Mental Health Scar Tattoo Cover Up

[Update] Maxine passed away on 21 July 2020. If you or someone you know are coping with mental health issues and need someone to talk to, here are some numbers you can call:
IMH Mental Health Helpline: 6389 2222
Singapore Association for Mental Health: 1800-283-7019
Samaritans of Singapore (available 24/7): 1800 221 4444

Trigger warning: This article contains images of self-harm scars and talks about depression, eating disorders and self-harm.

This story was written from the point of view of 25-year-old Maxine Kuah (@learninghowtoslay). The article was edited for clarity and brevity.

I’ve had suicidal feelings since I was in Primary 6. I think it’s hereditary because my father had depression as well.

I constantly had the feeling that I wasn’t enough and that I deserved to die. But I didn’t tell anyone about these feelings because I thought it was normal and everyone had their sad days.

Dealing with anorexia, bulimia and cutting

At the age of 17, I began going to the gym with my sister. What started as a way to keep fit turned into a secret weight loss competition [for me]. I ate less and less until eventually, I developed anorexia and bulimia.

Whenever I ate, I would cut myself as punishment. That was when I accumulated hundreds of scars on my arms. I tried to hide the marks by putting Band-Aids over bleeding cuts and wearing long sleeves.

But my teacher noticed my sudden weight loss and came to talk to me. I confessed my suicidal feelings and she referred me to the school’s self-help therapist. I was then referred to a psychiatrist at IMH (Institute of Mental Health) and started taking medication.

Maxine’s tattoo artist cleaning her arm

Even though I continued seeking help, I still cut myself whenever I ate.

For four years, I would wake up in the middle of the night to binge and purge. It got so bad that I begged my mum to lock all the food cabinets and tied myself to my bed so I couldn’t get to the food.

My mum cried a lot. She thought I was possessed so she called a priest over to perform an exorcism. But I wasn’t possessed, obviously. It was just me having mental health issues.

I guess the demons in my head forced me to do all these sorts of things where I couldn’t stop myself, even though I wanted to.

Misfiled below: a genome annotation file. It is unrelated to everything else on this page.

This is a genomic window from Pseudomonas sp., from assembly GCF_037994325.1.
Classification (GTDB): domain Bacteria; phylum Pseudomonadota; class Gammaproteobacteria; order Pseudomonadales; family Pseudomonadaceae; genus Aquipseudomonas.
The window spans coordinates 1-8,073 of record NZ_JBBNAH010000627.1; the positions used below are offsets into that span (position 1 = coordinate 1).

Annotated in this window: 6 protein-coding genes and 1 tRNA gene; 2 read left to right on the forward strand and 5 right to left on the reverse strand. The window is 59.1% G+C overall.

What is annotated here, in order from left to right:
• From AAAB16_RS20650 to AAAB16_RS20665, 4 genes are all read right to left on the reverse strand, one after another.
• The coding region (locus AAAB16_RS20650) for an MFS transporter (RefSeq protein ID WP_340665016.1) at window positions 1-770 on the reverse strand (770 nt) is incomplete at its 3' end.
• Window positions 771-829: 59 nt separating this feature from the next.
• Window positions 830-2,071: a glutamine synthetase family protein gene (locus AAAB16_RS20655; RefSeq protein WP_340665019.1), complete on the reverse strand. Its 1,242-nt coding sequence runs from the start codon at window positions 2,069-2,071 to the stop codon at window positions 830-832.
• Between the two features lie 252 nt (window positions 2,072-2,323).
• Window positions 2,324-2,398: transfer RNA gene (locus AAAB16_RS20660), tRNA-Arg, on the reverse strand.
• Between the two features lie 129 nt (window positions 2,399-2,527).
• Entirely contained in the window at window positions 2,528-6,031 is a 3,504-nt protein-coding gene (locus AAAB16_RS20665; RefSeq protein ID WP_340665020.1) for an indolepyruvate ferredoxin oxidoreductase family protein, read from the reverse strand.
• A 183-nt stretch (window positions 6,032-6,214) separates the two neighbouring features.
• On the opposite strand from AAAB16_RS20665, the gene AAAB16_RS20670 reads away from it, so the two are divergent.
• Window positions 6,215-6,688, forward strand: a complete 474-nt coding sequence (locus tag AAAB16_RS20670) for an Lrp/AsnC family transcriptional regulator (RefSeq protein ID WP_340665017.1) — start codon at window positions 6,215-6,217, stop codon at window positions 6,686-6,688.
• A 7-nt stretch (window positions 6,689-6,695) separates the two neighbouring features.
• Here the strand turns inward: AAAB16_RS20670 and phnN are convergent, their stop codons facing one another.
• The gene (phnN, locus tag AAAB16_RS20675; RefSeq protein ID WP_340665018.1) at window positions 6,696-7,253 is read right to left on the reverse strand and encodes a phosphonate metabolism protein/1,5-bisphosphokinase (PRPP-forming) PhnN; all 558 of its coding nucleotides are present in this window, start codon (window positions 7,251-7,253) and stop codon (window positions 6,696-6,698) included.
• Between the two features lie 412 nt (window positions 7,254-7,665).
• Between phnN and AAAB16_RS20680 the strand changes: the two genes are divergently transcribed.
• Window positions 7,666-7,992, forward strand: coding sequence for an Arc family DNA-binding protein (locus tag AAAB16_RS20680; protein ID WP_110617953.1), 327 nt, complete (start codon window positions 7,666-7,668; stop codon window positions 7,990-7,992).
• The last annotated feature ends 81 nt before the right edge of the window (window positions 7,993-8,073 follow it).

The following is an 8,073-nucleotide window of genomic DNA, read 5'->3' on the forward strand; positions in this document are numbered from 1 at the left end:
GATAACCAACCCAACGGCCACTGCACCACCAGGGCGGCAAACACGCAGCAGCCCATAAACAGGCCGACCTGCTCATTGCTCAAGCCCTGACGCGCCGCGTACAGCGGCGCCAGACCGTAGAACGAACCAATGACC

Maxine lying on the tattoo bed

How people perceive self-harm scars

In 2013, my father suddenly passed away from lung cancer. I became more depressed because I couldn’t accept his death. As a result, I dropped out of Temasek Polytechnic’s Law and Management course.

My mum told me to try to stop [self-harming] and be ‘normal’. I thought ‘normal’ meant having a job, so I tried to find work.

But my anxiety, depression and self-harm scars are not things I can hide. I couldn’t hold a job for more than a month because I would constantly take MCs for my mental health. So, I tried taking up ad-hoc event jobs but they sometimes required short-sleeved uniforms and that made me uncomfortable.

[From my experience,] I don’t think employers want employees with visible self-harm scars. There is a generalisation that a person like that might not be stable enough to hold a job, though the [cutting] incident may have happened years ago.

Maxine’s tattoo in progress

I do get a lot of stares in public when I wear short sleeves. Sometimes, people come up to me and ask why I have all these scars on my arms. I tell them, “I have mental health issues,” but doing so makes me feel even more abnormal.

I think self-harm scars are something people make fun of. They say if you’re cutting across, you’re just seeking attention. But then, if you’re seeking attention, why would you hide your scars?

Getting tattoos to cover my scars

Eventually, I managed to stop cutting through taking medication and practising self-care.

I thought of covering my scars up a couple of years ago. My scars are keloids, which meant that I would require skin grafting or individual keloid injections for each scar. But that would cost a lot of money, so I decided to get tattoos as a form of self-expression instead.

Maxine getting her fourth tattoo

I currently have 3 tattoos and they all symbolise something about my mental health. I feel like all tattoos should be something that you know you can relate to.

For my fourth tattoo, I wanted to get a girl cradling a skull. It symbolises me holding onto my past life. [It’s a] reminder that the past is the past and now with this tattoo, the ‘dead’ me is moving forward and creating a new future.

Talking About Mental Health

Right now, I feel better about myself. I still think there’s a very long way to recovery but I am hopeful.

I decided to come out and tell my story because I feel society has become more open about mental health issues. I hope people can stop hiding and be willing to talk about their mental health issues, as well as seek help if they think something is wrong with them.

Maxine’s completed tattoo

Without a healthy mind, I don’t think you can have a healthy body. I don’t want people to go through what I had to go through, with the confusion and not knowing [what’s going on with you and your mental health].

Hiding and not knowing is more scary than being able to have someone to talk to and to have a psychiatrist to give you medication [if need be].

Because, you know, mental health isn’t something you shouldn’t be afraid to talk about.

If you know someone who needs help, call 1800-283 7019 or contact the Support For Eating Disorders Singapore (SEDS) at

Also read:

Why High-Functioning Depression Isn’t What People Can See